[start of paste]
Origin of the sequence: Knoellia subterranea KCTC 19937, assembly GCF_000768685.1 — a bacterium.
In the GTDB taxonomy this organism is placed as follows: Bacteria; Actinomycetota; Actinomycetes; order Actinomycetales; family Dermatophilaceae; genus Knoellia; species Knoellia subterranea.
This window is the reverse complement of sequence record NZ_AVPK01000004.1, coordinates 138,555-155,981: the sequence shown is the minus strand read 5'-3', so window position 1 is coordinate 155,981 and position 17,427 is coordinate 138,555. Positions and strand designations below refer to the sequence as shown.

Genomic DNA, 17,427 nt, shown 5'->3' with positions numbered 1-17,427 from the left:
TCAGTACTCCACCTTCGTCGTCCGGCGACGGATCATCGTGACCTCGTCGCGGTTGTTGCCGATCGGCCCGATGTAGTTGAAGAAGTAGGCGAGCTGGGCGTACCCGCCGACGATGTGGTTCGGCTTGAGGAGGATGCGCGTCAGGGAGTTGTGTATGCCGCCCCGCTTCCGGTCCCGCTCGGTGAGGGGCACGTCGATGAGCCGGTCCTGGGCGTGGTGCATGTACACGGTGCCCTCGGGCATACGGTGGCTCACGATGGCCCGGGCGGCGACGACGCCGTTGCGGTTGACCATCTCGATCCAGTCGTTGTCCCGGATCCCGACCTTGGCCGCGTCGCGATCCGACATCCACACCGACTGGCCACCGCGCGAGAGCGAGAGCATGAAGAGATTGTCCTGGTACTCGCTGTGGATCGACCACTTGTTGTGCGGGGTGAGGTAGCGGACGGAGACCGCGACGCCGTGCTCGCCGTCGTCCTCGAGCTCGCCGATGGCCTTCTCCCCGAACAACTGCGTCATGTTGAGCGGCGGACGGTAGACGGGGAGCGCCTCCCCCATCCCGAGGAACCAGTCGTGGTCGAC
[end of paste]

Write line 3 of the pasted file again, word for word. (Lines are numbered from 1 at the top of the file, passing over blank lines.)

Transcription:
This window is the reverse complement of sequence record NZ_AVPK01000004.1, coordinates 138,555-155,981: the sequence shown is the minus strand read 5'-3', so window position 1 is coordinate 155,981 and position 17,427 is coordinate 138,555. Positions and strand designations below refer to the sequence as shown.